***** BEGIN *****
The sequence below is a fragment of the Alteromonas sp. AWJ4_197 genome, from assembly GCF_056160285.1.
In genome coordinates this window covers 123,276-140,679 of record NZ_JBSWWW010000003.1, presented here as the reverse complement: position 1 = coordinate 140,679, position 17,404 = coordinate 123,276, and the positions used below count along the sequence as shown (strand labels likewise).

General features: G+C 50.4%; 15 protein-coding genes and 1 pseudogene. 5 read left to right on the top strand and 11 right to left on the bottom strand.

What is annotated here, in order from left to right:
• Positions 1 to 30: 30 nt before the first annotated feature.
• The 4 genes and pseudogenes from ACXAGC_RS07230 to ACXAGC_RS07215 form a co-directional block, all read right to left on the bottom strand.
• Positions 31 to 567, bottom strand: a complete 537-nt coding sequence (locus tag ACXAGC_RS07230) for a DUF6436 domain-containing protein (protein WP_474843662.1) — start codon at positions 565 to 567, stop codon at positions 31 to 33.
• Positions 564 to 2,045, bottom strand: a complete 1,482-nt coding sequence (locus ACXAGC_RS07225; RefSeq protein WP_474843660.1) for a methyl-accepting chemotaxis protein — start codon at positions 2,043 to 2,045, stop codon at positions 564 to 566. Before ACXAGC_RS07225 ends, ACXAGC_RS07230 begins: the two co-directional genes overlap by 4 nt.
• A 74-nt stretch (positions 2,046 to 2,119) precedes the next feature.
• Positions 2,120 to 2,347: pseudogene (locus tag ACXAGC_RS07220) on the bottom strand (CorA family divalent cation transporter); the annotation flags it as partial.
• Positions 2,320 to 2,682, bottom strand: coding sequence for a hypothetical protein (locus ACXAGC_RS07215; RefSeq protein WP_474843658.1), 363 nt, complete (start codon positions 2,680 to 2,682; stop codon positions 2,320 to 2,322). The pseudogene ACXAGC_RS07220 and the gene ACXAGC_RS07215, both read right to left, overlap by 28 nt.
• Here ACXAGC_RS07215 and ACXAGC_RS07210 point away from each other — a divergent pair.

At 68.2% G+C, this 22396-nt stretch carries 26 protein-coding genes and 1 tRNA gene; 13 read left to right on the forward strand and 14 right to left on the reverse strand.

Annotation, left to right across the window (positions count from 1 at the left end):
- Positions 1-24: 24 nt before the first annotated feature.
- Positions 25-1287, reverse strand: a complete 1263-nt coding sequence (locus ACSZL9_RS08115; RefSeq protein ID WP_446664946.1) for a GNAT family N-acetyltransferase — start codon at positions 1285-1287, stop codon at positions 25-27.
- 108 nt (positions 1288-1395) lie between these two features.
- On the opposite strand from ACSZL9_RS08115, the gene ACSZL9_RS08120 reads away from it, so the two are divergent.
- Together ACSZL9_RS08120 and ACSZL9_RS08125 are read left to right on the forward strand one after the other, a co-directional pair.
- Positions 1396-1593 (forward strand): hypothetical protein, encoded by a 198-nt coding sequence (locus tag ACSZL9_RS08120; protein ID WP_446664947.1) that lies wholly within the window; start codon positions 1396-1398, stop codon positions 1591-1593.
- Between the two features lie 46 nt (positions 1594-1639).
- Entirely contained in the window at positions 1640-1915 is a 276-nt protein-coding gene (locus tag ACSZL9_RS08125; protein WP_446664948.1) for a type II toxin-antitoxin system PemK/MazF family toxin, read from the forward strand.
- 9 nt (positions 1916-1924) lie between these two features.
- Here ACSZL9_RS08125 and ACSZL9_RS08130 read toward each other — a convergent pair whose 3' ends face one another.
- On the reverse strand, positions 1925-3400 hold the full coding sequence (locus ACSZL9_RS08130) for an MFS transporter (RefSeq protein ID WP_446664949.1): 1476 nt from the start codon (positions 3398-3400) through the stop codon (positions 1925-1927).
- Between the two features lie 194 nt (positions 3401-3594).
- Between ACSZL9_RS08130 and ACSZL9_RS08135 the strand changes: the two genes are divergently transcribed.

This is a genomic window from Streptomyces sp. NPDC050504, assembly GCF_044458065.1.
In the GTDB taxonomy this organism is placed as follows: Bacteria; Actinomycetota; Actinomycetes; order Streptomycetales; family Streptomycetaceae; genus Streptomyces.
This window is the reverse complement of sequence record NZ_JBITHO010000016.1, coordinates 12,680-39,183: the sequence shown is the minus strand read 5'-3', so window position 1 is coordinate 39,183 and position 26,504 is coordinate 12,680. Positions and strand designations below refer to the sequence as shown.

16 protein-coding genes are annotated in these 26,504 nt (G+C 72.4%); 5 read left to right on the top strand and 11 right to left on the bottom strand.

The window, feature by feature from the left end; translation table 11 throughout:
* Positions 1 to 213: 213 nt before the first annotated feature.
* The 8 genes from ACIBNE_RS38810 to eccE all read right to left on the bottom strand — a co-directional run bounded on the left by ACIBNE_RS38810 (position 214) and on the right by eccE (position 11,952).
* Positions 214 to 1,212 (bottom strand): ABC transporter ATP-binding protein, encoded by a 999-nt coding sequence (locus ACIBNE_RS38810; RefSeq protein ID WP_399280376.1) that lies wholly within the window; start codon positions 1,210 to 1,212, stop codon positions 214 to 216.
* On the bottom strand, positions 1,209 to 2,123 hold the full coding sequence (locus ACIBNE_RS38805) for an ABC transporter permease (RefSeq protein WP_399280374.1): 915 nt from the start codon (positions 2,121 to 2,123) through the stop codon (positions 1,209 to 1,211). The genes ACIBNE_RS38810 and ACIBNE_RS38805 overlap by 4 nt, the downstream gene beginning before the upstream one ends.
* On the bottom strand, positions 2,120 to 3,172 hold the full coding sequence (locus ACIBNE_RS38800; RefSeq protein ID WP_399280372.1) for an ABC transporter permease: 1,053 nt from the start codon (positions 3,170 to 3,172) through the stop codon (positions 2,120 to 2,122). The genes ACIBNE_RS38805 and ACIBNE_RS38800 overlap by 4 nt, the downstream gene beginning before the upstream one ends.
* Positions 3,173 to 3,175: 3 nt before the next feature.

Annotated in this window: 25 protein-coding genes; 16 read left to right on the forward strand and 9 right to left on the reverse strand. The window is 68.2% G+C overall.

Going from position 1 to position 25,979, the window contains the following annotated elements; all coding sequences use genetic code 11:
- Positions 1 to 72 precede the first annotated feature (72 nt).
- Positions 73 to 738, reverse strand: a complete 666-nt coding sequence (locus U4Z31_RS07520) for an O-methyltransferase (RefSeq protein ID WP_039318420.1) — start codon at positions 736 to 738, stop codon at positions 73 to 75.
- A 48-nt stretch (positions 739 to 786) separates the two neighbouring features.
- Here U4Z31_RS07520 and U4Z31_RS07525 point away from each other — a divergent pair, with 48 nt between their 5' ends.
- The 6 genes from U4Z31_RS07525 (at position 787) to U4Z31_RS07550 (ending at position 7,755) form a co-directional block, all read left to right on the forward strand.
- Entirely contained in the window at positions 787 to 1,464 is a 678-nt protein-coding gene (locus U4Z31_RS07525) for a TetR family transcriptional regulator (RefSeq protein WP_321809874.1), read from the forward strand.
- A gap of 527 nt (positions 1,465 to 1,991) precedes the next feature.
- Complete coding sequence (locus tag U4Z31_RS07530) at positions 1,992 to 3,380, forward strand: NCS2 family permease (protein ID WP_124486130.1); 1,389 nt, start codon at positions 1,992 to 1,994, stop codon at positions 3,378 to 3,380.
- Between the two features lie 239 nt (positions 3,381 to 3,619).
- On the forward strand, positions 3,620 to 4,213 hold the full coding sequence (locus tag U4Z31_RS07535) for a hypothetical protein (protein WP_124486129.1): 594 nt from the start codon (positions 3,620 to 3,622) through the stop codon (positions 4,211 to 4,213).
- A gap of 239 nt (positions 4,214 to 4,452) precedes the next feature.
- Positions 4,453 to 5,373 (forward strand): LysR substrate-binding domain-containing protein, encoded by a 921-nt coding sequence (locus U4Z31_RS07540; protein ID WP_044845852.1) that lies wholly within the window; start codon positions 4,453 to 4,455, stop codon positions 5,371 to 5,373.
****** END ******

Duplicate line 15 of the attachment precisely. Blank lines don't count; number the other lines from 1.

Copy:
- Positions 1-24: 24 nt before the first annotated feature.